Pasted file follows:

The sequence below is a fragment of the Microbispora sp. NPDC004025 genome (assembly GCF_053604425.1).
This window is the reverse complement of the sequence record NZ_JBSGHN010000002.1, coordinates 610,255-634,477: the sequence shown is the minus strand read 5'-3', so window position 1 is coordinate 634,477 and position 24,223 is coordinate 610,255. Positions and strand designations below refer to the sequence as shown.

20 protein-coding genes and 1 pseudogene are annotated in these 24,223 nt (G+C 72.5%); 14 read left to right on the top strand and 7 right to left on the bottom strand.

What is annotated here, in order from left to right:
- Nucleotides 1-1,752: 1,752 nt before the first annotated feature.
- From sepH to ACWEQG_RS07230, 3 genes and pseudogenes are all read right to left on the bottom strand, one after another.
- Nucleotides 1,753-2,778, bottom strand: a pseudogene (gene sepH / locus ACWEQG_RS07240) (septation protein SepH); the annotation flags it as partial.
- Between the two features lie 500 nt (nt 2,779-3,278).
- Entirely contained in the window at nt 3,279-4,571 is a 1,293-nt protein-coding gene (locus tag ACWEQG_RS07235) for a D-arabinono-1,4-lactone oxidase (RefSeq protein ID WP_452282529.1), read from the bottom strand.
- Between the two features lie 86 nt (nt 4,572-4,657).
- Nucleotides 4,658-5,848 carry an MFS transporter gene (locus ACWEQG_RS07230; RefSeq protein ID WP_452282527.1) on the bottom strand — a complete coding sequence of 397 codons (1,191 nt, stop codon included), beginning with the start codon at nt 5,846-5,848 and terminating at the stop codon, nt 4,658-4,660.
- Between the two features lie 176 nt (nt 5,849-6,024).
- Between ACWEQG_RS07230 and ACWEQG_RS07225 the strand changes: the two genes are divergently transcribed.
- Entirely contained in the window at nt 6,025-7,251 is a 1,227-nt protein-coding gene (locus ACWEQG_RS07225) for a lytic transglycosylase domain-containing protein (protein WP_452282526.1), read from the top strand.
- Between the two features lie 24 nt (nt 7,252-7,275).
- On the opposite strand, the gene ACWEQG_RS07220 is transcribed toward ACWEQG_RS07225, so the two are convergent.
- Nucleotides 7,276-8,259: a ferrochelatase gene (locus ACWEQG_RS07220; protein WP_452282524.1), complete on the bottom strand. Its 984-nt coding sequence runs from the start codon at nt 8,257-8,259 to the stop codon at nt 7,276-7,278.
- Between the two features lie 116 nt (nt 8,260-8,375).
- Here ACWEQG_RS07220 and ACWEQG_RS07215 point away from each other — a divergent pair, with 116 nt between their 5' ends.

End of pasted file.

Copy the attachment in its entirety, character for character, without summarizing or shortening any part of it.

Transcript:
The sequence below is a fragment of the Microbispora sp. NPDC004025 genome (assembly GCF_053604425.1).
This window is the reverse complement of the sequence record NZ_JBSGHN010000002.1, coordinates 610,255-634,477: the sequence shown is the minus strand read 5'-3', so window position 1 is coordinate 634,477 and position 24,223 is coordinate 610,255. Positions and strand designations below refer to the sequence as shown.

20 protein-coding genes and 1 pseudogene are annotated in these 24,223 nt (G+C 72.5%); 14 read left to right on the top strand and 7 right to left on the bottom strand.

What is annotated here, in order from left to right:
- Nucleotides 1-1,752: 1,752 nt before the first annotated feature.
- From sepH to ACWEQG_RS07230, 3 genes and pseudogenes are all read right to left on the bottom strand, one after another.
- Nucleotides 1,753-2,778, bottom strand: a pseudogene (gene sepH / locus ACWEQG_RS07240) (septation protein SepH); the annotation flags it as partial.
- Between the two features lie 500 nt (nt 2,779-3,278).
- Entirely contained in the window at nt 3,279-4,571 is a 1,293-nt protein-coding gene (locus tag ACWEQG_RS07235) for a D-arabinono-1,4-lactone oxidase (RefSeq protein ID WP_452282529.1), read from the bottom strand.
- Between the two features lie 86 nt (nt 4,572-4,657).
- Nucleotides 4,658-5,848 carry an MFS transporter gene (locus ACWEQG_RS07230; RefSeq protein ID WP_452282527.1) on the bottom strand — a complete coding sequence of 397 codons (1,191 nt, stop codon included), beginning with the start codon at nt 5,846-5,848 and terminating at the stop codon, nt 4,658-4,660.
- Between the two features lie 176 nt (nt 5,849-6,024).
- Between ACWEQG_RS07230 and ACWEQG_RS07225 the strand changes: the two genes are divergently transcribed.
- Entirely contained in the window at nt 6,025-7,251 is a 1,227-nt protein-coding gene (locus ACWEQG_RS07225) for a lytic transglycosylase domain-containing protein (protein WP_452282526.1), read from the top strand.
- Between the two features lie 24 nt (nt 7,252-7,275).
- On the opposite strand, the gene ACWEQG_RS07220 is transcribed toward ACWEQG_RS07225, so the two are convergent.
- Nucleotides 7,276-8,259: a ferrochelatase gene (locus ACWEQG_RS07220; protein WP_452282524.1), complete on the bottom strand. Its 984-nt coding sequence runs from the start codon at nt 8,257-8,259 to the stop codon at nt 7,276-7,278.
- Between the two features lie 116 nt (nt 8,260-8,375).
- Here ACWEQG_RS07220 and ACWEQG_RS07215 point away from each other — a divergent pair, with 116 nt between their 5' ends.